Syrian artist photoshops Klimt’s The Kiss on war-ravaged Damascus building

To protest the destruction of his homeland, Syrian artist Tammam Azzam has superimposed an image of Gustav Klimt’s “The Kiss” on the facade of a bullet-ridden building in Damascus, Syria.

The photoshopped image — which some mistook for an actual street-side mural — brought the eye of the art world to the artist’s war-torn home country after going viral.

According to Ayyam Gallery, the image “has been ‘liked’ by over 20,000 people and shared 14,000 times in only 5 hours.”

Azzam said in a statement:  “I want to discuss how the whole world could be interested in art and on the other hand two hundred people are killed every day in Syria.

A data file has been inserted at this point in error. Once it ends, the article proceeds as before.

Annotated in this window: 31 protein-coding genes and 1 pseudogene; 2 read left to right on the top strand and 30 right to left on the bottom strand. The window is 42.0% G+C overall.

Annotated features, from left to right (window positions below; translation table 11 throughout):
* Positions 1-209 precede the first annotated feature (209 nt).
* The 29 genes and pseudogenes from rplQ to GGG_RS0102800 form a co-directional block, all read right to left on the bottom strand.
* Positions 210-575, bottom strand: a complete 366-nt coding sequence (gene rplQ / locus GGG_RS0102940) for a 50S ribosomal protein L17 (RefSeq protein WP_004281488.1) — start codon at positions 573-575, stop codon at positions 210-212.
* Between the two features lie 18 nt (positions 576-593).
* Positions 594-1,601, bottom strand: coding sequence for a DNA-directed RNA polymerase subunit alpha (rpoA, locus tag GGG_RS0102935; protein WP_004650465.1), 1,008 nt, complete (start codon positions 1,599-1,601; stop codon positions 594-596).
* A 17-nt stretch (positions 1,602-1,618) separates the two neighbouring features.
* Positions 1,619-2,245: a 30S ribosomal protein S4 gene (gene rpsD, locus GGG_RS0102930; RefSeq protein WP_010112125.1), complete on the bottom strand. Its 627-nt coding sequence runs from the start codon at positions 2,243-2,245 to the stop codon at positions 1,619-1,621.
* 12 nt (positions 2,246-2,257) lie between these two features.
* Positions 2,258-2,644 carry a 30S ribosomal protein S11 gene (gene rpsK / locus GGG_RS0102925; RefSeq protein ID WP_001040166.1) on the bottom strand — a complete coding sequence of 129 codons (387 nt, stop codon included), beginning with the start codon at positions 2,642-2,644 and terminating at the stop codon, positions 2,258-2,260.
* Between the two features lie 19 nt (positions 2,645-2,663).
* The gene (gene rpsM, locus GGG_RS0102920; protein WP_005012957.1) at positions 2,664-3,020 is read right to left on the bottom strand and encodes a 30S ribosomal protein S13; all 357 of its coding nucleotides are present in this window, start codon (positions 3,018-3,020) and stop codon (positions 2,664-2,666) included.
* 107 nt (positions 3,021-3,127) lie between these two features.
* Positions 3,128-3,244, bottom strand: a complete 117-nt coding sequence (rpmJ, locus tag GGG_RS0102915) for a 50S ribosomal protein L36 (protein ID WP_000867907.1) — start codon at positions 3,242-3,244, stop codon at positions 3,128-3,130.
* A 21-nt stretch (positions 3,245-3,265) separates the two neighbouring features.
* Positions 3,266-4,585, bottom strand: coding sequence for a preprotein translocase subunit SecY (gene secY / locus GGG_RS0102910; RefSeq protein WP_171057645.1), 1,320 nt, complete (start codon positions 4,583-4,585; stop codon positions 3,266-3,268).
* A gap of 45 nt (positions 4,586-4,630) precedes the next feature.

“Goya created a work to immortalize [the] killing of hundreds of innocent Spanish citizens on May 3, 1808. How many May 3rds do we have in Syria today?”

The unique combination of viral artwork and political protest prompted art critic Jonathan Jones at The Guardian to write, “The painting whose golden ghost he has made to materialise on a ruinous facade is a passionate plea for universal love.”

Image courtesy of Ayyam Gallery.